Studies show that employers are looking for the types of skills taught in the College of Humanities and Social Sciences: creative and critical thinking, the ability to analyze, and strong oral and written communication skills.
Employers want the skills taught in the social sciences and humanities:
Many employers are not looking for a specific degree. They want to hire applicants with broad perspectives, analytical abilities, and communication skills. These are precisely the skills taught in the College of Humanities and Social Sciences.
A national survey of business and nonprofit leaders by the Association of American Colleges and Universities and the National Center for Higher Education Management Systems reveals (the following bullets are direct quotations from the report):
A student in the Humanities and Social Sciences “acquires skills that are fundamental not only to success in academia, but also in business. The suite of valuable skills includes: Strong analytical skill, exceptional oral and written communication skills,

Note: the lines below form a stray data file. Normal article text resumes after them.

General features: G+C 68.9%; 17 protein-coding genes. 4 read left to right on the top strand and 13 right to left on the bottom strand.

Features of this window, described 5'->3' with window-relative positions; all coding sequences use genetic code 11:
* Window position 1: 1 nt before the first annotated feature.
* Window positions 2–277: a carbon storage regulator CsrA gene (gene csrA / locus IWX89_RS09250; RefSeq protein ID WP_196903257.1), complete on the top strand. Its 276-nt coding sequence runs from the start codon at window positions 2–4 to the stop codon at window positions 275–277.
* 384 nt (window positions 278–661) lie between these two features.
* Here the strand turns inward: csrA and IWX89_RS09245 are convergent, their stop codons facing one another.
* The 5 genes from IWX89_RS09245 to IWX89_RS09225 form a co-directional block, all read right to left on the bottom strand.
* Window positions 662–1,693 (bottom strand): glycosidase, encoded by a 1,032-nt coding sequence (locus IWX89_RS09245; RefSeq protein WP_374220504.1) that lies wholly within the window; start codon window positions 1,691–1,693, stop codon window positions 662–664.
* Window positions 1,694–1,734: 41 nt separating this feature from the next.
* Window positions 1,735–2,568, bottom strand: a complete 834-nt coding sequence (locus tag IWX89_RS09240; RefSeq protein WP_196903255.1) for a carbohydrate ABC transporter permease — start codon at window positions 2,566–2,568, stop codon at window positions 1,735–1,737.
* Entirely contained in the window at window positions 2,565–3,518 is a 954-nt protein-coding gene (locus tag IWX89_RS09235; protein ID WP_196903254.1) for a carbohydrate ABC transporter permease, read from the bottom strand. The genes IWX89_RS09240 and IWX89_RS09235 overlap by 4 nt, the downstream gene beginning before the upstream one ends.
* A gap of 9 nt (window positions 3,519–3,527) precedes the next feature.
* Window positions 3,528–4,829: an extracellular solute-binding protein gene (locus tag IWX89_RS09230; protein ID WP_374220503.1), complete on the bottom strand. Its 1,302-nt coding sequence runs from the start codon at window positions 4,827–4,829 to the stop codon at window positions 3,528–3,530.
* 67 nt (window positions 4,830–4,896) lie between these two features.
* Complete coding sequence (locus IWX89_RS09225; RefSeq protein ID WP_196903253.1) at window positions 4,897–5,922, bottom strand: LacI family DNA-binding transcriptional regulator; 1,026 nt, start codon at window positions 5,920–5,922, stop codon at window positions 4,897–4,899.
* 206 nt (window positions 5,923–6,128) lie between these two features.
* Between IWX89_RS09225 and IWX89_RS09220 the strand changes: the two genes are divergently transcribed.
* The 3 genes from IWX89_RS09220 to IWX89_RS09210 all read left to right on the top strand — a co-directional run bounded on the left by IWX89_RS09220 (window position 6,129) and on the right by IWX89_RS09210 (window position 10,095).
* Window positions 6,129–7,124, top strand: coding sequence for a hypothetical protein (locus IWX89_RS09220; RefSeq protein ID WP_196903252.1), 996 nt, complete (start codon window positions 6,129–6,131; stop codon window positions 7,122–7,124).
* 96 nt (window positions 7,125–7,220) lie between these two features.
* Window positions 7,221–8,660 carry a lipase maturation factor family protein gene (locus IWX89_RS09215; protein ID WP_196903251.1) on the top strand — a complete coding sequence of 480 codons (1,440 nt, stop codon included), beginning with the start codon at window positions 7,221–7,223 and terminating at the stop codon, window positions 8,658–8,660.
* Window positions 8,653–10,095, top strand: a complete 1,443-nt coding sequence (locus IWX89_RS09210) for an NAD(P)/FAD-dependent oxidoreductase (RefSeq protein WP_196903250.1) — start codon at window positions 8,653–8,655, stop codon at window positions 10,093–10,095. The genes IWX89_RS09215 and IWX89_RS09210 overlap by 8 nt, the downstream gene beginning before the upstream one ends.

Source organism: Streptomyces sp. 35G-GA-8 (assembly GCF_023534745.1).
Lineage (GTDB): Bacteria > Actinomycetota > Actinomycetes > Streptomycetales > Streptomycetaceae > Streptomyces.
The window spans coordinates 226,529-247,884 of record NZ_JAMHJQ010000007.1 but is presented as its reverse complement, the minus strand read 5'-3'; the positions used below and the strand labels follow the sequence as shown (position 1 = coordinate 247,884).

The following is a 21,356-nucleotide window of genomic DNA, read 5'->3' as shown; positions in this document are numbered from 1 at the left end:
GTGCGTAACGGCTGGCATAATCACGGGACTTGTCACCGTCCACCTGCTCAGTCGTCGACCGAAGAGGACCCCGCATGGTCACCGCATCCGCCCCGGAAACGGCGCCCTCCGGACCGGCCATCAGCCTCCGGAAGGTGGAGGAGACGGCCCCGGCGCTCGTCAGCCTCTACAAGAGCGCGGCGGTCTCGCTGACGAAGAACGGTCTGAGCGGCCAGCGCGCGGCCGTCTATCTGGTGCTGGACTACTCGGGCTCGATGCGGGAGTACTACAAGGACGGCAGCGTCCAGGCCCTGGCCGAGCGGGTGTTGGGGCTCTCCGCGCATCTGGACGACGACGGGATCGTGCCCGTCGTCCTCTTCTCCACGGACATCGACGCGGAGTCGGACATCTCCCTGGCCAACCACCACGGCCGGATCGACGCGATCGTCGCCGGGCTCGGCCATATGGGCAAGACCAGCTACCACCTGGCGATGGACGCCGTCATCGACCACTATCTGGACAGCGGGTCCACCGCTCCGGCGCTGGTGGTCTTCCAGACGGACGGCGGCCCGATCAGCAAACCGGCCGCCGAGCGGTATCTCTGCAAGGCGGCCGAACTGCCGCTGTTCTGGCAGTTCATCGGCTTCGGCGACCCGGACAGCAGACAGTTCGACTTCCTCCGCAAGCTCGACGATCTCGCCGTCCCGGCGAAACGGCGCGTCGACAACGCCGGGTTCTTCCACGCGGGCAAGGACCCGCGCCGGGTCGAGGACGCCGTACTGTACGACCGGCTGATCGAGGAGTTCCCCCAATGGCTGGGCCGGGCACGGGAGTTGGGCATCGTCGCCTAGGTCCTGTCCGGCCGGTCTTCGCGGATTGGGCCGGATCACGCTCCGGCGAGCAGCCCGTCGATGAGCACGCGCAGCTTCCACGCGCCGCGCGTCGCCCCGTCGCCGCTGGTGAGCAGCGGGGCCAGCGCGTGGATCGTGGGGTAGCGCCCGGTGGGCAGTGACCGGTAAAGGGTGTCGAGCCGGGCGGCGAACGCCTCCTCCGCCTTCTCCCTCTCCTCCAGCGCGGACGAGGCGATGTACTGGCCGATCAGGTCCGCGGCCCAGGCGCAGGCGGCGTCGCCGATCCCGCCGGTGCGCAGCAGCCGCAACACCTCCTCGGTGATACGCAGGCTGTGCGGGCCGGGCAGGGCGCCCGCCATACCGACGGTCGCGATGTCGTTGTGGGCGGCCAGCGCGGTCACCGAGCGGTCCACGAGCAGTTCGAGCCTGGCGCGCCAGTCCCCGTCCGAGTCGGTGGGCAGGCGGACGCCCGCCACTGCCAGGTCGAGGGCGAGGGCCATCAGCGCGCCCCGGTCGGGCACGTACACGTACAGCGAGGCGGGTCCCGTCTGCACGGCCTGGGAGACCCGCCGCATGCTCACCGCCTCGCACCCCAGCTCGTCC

detail-oriented approach, experience presenting research and using technology to do so, skills for working independently, excellent interpersonal and problem-solving skills, an ability to meet deadlines in fast-paced environments, [and] systemic understanding
of human institutions.”
All charts above from It Takes More than a Major: Employer Priorities for College Learning and Student Success,
a national survey of business and nonprofit leaders done by the Association of American Colleges and Universities and the National Center for Higher Education Management Systems.